John Seven | Viewer's Discretion: British police drama, film on autistic French poet are top picks



There was a time when I wished American TV shows would copy the British format more and keep with six or 10 episodes as a way to combat needless narrative filler. Now that that's been happening, I notice series are still being padded out in the middle, and so here is "Black Work" to offer a remedy. With three episodes for the entire series, it has no chance to meander and muddle. It always stays on track.

The series follows police officer Jo Gillespie (Sheridan Smith) who, upon learning that her husband, also a police detective, was murdered in a warehouse, decides to investigate the mystery herself. It doesn't seem like her police force compatriots really want her to, but that's because, of course, they have some things to hide — as does Jo, actually, and her dead husband.

The revelations unmount and Jo defies orders to get to the bottom of things, and the concise quality works, offering red herrings without letting them become sidetracks that overwear their welcome. And the ending, which involves Jo's handling of her husband's secrets as well as a coming to terms with past mistakes, is rather sweet. You could binge this in one night, so go for it!


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French poet Babouillec isn't well known outside her home country — I don't see that her works have ever been translated into English — but the mysterious quality of her writing is revealed in this fascinating documentary film as an integral part of who she is. Babouillec is actually a woman in her 30s, with severe autism, named H l ne Nicolas and "Latest News from the Cosmos" is not so much a biography as a visit with Nicolas, a chance to be with her and try to understand the mysteries of her words.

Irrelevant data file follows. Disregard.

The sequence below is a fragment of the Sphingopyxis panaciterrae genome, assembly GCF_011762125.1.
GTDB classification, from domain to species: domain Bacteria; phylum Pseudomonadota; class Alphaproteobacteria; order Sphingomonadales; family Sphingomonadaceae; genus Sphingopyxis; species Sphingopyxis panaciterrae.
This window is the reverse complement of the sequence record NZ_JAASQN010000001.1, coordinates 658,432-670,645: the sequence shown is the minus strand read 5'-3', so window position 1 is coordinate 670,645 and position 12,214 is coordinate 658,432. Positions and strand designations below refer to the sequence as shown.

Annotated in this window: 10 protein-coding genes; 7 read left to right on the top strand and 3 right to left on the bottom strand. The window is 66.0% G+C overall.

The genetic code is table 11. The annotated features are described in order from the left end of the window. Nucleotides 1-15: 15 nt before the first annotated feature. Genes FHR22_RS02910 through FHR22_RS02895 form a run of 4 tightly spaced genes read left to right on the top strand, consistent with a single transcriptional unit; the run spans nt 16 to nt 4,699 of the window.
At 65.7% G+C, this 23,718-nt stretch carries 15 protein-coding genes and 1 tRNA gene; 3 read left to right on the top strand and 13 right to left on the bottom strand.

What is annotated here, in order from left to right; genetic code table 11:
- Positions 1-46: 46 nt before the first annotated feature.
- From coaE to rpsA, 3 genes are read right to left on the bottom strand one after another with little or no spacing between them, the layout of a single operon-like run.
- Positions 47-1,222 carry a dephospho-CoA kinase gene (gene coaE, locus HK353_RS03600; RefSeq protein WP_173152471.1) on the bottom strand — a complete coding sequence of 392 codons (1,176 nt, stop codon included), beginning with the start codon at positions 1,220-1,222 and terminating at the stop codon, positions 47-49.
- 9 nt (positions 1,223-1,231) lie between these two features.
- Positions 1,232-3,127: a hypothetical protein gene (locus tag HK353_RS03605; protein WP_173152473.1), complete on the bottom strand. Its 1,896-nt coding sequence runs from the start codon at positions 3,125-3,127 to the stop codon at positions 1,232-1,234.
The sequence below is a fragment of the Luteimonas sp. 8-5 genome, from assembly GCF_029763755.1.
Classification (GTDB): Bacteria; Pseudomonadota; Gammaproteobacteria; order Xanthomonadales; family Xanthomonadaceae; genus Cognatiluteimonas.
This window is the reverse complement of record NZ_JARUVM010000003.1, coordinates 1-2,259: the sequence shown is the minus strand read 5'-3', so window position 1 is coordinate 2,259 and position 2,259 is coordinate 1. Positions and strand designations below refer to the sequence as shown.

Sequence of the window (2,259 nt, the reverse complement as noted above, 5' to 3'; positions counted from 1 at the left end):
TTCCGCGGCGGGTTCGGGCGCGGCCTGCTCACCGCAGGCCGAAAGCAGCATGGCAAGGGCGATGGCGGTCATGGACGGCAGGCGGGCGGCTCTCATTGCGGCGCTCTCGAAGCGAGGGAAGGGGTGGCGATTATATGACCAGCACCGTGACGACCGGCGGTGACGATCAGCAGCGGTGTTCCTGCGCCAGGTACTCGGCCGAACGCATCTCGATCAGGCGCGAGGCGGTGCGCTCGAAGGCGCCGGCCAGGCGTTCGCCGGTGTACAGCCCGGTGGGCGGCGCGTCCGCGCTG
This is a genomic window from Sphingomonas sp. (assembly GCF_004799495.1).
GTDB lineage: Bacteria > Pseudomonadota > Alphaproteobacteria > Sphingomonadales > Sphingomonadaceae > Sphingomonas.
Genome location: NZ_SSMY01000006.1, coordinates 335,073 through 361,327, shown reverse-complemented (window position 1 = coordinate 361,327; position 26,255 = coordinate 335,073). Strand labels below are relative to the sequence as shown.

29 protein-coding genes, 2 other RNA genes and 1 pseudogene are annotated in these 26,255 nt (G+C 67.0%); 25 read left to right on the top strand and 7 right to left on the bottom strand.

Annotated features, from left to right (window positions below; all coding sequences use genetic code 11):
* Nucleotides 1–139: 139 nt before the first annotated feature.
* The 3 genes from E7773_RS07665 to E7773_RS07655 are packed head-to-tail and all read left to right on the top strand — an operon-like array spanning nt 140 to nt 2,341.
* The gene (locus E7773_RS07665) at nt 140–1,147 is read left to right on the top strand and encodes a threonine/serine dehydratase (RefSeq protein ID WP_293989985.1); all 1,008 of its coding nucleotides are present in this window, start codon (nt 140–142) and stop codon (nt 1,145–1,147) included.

For much of her life, Nicolas could not communicate, but her mother devised a method for her to get her thoughts out despite being unable to write. A box with letters — think Scrabble — that Nicolas pulls from allows her to create sentences like "We survive by instinct to survive. Only love separates us from nothingness." The film captures the author as she is being consulted on a stage production adapted from her works, following that production and also Nicolas' mode of interaction with the director.

What's fascinating about Nicolas is that ,while given the opportunity to reveal what is locked inside a physical form that cannot express itself, she's never shown doing so in direct or facile terms. There are no yes or no answers, no straightforward clarity to her words. What comes out of her is always poetic and, therefore, mysterious, demanding the person receiving her words decipher the eloquence for themselves.

As the movie begs viewers to not judge a book by its cover, it becomes obvious that it's impossible to truly understand what goes on in Nicolas' mind. Are these words she puts out representative of the way she encounters the world in her own head? And if that is the case — and it surely is — how does someone develop such skill without any formal lessons or much meaningful interaction with other humans as part of an intellectual back and forth?

In this mesmerizing and important document, Nicolas becomes a symbol of how little any of us truly understand the minds of others. Our unexpressed thoughts inhabit a world of their own, living by their own laws and codes, and Nicolas' words illustrate this in a pure form.


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